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 Vaccination on the Horizon for Severe Viral Infection of the Brain

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The human body is home to a multitude of viruses and bacteria. Some of them house themselves in the gut, others on the skin and other body organs. They are often needed in important bodily functions, but, under certain circumstances some can also cause diseases. One such example is the JC virus, a member of the polyoma tumor virus family, which causes a rare and fatal disease called progressive multifocal leukoencephalopathy (PML).

In a new research, scientists from the University of Zurich and the University Hospital Zurich have revealed that they have found what they believe could be possible new treatment methods for this rare brain disease. They have discovered the specific antibodies that play a key role in combating the viral infection. The good news is that a vaccine against the disease “progressive multifocal leukoencephalopathy” could now be developed.

It is estimated that more than 60 percent of the global population are infected with this virus and it typically lives in the kidneys and some other organs. This virus can cause the PML infection in the brain, which, in most circumstances, is fatal. The main cause behind this infection is a weak immune system.

An international team of researchers which includes researchers from the University of Zurich, the University Hospital Zurich, the National Institutes of Health in the USA, San Raffaele Hospital in Milan, the University of Tübingen, and the UZH spin-off Neurimmune conducted two studies and found that the antibodies in PML patients often fail to recognize the JC virus they are infected with. Roland Martin, professor of neurology at the University of Zurich explains that in normal healthy people, the immune system keeps it in check and does not let it spread its tentacles. However, in people suffering from conditions like tumors, leukemia, AIDS, autoimmune diseases, the immune system is compromised and the JC virus gets the opportunity to alter its genetic information and infect the brain.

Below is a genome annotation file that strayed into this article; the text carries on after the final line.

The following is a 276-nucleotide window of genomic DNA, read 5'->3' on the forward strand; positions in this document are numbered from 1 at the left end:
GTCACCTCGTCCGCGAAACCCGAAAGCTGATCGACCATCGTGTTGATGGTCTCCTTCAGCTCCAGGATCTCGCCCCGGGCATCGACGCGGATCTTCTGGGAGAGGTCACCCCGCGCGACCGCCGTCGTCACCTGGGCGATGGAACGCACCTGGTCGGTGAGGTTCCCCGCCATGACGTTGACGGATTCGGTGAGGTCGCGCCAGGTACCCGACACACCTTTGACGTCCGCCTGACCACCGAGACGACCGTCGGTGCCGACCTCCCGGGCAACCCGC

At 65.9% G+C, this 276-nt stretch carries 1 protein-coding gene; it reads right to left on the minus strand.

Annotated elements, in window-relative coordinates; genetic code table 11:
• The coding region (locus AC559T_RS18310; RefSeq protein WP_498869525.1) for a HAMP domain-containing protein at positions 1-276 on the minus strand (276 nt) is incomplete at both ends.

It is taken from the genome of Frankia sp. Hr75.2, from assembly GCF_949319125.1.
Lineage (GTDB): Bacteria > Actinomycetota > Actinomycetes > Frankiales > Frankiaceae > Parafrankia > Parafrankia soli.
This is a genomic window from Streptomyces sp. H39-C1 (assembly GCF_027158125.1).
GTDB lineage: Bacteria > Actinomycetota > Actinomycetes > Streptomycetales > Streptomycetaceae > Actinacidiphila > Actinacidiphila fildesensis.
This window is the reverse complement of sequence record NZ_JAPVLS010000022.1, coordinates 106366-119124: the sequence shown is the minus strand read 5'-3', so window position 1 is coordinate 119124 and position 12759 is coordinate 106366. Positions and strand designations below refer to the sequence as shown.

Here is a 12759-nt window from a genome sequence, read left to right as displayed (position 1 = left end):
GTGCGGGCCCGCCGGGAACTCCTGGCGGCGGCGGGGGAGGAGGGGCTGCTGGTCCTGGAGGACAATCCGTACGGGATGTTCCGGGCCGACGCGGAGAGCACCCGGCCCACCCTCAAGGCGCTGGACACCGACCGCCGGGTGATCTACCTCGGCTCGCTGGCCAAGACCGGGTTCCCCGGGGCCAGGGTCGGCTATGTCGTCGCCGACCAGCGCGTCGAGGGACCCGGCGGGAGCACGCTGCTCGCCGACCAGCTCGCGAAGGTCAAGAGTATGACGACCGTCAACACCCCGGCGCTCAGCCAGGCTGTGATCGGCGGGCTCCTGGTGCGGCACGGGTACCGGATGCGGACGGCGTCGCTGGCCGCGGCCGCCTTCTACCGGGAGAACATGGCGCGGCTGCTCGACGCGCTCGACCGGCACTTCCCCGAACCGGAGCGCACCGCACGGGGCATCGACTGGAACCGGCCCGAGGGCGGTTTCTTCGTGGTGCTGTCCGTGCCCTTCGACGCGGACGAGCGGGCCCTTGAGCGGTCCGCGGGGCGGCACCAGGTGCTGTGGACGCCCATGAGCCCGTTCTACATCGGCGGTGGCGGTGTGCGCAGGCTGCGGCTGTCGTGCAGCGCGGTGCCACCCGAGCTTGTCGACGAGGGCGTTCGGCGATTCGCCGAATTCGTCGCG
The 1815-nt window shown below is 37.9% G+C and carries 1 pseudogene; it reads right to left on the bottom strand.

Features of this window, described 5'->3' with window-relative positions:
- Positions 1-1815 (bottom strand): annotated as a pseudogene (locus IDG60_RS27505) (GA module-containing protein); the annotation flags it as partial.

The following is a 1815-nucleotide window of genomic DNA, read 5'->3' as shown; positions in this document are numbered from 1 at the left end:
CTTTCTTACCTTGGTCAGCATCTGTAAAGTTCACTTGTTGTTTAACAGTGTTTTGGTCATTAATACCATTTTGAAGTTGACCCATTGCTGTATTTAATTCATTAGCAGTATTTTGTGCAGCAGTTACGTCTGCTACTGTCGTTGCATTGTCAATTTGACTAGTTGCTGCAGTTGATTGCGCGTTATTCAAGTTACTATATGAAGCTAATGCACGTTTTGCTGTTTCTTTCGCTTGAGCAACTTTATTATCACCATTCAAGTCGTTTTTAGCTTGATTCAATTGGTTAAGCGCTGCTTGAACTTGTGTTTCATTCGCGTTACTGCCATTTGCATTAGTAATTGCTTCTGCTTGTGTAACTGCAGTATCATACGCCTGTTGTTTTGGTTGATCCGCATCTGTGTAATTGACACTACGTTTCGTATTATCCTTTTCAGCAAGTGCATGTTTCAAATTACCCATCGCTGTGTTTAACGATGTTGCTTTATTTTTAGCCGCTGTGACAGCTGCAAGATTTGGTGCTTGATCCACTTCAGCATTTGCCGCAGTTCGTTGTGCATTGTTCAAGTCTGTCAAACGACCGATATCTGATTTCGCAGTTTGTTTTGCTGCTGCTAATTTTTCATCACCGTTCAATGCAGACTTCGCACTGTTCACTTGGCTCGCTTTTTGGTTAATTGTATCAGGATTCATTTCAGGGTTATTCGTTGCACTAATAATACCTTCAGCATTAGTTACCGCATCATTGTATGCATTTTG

It is seen that in multiple sclerosis (MS) patients, when they are treated with a particular antibody, TysabriTM, it prevents immune cells from reaching the brain “ and at the same time, it also inhibits the brain’s immunosurveillance. Sensing the opportunity, the JC virus enters the brain during the treatment undetected, and causes PML. This is in fact the most significant side effect of the otherwise highly effective TysabriTM. Since, there is no effective treatment for PML infection; many MS patients who develop PML infection meet a fatal end. The only means by which the JC virus can be removed from the brain is by restoring the immune system function completely.

Through their study, the researchers have now found potential ways to vaccinate against PML preventatively. In case, the brain is already infected, they have developed a means to treat it with virus-specific human antibodies. Martin explained that they managed to isolate antibody-producing cells from a patient who survived PML and used them to produce neutralizing antibodies against the JC virus. The advantage these human antibodies have is that they recognize the most important mutants of the JC virus that can cause PML.

They vaccinated mice and a PML patient with the virus’ coating protein, and were able to demonstrate that the antibody response was so strong that the patient was soon able to eliminate the JC virus. This breakthrough active vaccination method has been developed at the University of Zurich and the University Hospital Zurich, and has already been used successfully on two more patients. The JC-virus-specific antibodies for the treatment of the existing brain infection were developed by the group at the University of Zurich and the University Hospital Zurich together with colleagues from the University of Tübingen and the biotechnology company Neurimmune in Schlieren.